“We passed through small homesteads that had been systematically and dramatically imploded, reducing them to mere rubble,” he said. “Shockingly obvious, and a vivid reminder of the ethnic cleansing which had occurred here, was the existence of recognizable national Serbian signs daubed in paint on some houses that stood relatively undamaged.”
In August 2020, the Associated Press filmed Turnbull and his team in the village of Makovc, four miles from Pristina, removing bodies of Kosovans killed by Serb forces in the conflict the previous year. Bulldozers were used to clear some of the soil.
“So far we have estimated that there are 56 people in the cemetery behind me,” he tells the journalist. “They were killed at some stage during the atrocities of last year and now our task is to remove them and to take them to Pristina hospital where the remaining part of my team will be carrying out autopsies to determine the cause of death and the evidence then will be passed to the prosecutor in The Hague.”
In Ukraine, Russia has denied carrying out war crimes and has claimed – with zero evidence – the killings in Bucha and other places were staged by the Ukrainian authorities to make Moscow look bad.
Turnbull says the same thing happened in the Balkans, with Serb leaders Slobodan Milošević, and Mladić denying they had ordered the massacre at Sebrencicia.
After he lost power in 2000 and Serbia sought entry to the EU, Milošević would be handed over to UN.
“Neither Serbia nor I have anything to do with these events in Srebrenica,” Milošević told the International Criminal Tribunal for the former Yugoslavia, established by the UN, where he denied charges of crimes against humanity.
He died in his cell in 2006 before a verdict was reached.
Mladić, now aged 79, was arrested in 2011 and charged with crimes against humanity and genocide, claims he also denied. He was found guilty in 2017 and sentenced to life imprisonment.
Turnbull says the investigators in Ukraine will now also be gathering evidence to try and bring charges not only against the troops who may have committed a war crime, but against those who issued the orders. He, like many other experts, recognized the process could take a long time.
“They will be looking at and collecting everything, video and cell phone data. We know the Ukrainians have been listening to phone calls made by the Russian troops they will have taken out of the airways,” he says.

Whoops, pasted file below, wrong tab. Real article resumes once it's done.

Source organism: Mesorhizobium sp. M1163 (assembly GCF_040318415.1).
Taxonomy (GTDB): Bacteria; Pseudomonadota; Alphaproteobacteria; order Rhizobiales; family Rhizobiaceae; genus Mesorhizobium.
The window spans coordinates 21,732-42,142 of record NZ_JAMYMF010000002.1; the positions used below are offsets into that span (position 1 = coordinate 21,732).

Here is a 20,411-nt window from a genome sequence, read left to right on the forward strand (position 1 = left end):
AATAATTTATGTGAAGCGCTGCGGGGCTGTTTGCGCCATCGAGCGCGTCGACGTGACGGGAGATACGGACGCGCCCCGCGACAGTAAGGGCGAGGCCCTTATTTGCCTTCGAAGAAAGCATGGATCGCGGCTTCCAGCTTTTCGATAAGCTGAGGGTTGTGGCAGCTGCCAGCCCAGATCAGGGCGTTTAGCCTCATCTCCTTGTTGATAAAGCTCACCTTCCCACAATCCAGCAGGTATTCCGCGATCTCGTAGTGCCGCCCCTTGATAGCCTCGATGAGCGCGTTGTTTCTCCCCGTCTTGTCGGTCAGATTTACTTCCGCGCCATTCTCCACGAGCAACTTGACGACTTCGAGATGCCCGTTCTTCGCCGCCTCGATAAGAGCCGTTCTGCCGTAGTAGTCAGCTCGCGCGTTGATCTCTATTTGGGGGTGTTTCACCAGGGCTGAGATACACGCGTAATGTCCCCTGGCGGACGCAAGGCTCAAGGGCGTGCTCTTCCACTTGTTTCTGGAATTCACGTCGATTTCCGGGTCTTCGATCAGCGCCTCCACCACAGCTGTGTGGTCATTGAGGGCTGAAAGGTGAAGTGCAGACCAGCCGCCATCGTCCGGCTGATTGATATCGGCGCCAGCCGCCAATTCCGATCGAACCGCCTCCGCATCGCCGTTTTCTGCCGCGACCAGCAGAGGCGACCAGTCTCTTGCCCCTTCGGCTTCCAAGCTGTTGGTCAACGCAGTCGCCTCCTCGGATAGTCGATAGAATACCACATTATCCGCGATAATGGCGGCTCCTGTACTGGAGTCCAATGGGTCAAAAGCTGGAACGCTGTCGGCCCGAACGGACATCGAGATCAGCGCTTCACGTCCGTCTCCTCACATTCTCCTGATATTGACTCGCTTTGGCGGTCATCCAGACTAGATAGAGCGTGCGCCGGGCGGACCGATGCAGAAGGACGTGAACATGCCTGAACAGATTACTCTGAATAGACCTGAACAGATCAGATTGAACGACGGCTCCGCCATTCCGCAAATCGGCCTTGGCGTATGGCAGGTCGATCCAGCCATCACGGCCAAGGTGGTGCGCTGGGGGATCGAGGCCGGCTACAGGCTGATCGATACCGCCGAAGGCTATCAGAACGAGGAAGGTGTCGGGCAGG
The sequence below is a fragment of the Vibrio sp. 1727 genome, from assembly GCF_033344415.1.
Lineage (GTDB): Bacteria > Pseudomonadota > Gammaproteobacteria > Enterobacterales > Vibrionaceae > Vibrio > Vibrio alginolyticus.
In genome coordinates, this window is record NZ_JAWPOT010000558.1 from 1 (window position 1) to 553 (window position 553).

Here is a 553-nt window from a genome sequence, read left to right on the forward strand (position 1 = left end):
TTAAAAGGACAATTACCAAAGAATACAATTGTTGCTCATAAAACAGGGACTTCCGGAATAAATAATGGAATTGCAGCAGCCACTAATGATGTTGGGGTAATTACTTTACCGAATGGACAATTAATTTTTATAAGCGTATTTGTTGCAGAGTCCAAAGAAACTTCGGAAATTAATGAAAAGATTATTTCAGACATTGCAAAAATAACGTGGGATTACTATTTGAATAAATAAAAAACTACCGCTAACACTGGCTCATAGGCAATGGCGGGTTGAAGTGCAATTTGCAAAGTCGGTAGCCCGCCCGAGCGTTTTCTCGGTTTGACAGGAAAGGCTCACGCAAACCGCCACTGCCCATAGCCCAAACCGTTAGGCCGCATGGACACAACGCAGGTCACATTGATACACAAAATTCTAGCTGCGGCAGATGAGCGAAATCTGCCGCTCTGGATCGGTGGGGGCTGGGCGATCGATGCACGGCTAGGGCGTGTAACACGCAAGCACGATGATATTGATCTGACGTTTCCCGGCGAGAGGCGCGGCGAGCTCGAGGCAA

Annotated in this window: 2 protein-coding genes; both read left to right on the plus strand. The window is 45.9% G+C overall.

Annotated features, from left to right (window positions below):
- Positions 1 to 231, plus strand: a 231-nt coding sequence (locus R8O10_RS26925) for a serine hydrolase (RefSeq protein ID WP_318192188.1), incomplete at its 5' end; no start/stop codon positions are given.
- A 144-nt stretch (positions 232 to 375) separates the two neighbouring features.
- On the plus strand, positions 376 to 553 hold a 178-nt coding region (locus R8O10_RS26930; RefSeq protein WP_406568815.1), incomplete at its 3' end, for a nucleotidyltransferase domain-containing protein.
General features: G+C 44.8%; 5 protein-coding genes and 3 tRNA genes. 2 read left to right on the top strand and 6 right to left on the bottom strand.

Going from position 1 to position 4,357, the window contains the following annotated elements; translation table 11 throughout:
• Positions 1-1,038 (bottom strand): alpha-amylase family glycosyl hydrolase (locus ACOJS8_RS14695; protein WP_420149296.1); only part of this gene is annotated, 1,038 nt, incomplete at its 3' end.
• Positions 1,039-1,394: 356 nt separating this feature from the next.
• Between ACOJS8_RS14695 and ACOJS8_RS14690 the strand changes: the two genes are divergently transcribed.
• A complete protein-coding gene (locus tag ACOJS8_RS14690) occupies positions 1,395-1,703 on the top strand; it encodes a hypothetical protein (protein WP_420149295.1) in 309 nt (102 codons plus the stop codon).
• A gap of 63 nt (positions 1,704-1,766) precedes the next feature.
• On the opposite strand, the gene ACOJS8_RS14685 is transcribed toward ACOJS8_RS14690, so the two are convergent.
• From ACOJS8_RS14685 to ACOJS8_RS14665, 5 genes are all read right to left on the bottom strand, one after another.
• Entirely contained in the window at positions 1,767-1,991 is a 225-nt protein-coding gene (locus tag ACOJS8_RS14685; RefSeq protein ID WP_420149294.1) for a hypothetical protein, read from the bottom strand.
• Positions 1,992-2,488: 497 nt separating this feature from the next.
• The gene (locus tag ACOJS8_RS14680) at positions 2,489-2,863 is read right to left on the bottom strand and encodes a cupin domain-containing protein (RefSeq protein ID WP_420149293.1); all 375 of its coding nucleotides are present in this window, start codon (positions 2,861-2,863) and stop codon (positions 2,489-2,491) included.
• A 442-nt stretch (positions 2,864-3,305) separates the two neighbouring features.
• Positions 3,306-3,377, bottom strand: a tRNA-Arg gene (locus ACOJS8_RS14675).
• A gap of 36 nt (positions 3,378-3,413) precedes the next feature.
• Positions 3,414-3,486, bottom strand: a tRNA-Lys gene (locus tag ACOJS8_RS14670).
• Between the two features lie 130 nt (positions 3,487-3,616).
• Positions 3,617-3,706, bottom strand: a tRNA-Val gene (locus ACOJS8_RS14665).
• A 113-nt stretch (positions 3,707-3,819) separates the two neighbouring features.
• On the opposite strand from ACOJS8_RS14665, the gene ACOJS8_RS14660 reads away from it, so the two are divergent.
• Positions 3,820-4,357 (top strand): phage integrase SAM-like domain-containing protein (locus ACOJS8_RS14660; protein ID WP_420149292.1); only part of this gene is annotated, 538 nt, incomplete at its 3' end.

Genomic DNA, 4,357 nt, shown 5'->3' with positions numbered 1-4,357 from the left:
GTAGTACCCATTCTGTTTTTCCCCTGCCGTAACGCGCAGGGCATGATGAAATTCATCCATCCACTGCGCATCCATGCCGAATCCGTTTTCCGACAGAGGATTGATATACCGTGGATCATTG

“All of these things will be gone through methodically. They will be attempting to identify the units involved. And because there’s so many eyes in the sky, they will be able to identify the units from the insignia on their vehicles.”
The investigators will then seek to identify who gave the orders to carry out such horrors.
“You don’t want to just have the squaddies that are involved, you want to go up the tree,” he says.
“And that’s what we were able to do in Kosovo with our analysis, and that’s why Milošević, Karadžić, and couple of their cronies were eventually identified, because [the orders] had to have come from a high position.”
In 2016, the Serb politician Radovan Karadžić, the so-called “Butcher of Bosnia” was also found guilty of war crimes and crimes against humanity. Karadžić, now aged 76, was sentenced to 40 years imprisonment.
How do investigators counter disinformation, as is seemingly being spread by Moscow about what is happening in Ukraine?
“You just have to rely on the evidence [and] the credibility of the witnesses that you bring forth into a court of law,” he says.
The Geneva Conventions prohibit the attacking of civilians in wartime. And therefore the killings of civilians in such instances is a war crime.
“They’re not a combatant, they are not soldiers in uniform, they are not resisting, they’re civilians and they have human rights.”
Turnbull says that in every conflict, civilians can get killed. But it is the numbers and the repeated instances that transform such deaths in what was a clearly intentional policy.
Turnbull says it is “nonsensical” to believe that the kind of killings the world has witnessed carried out in Bucha would have been perpetrated by Ukrainians on their own people.
From what he has seen of the incidents, does he believe they amount to war crimes?
“Without a doubt,” he says. “Without a doubt.”
George Holan is chief editor at Plainsmen Post and has articles published in many notable publications in the last decade.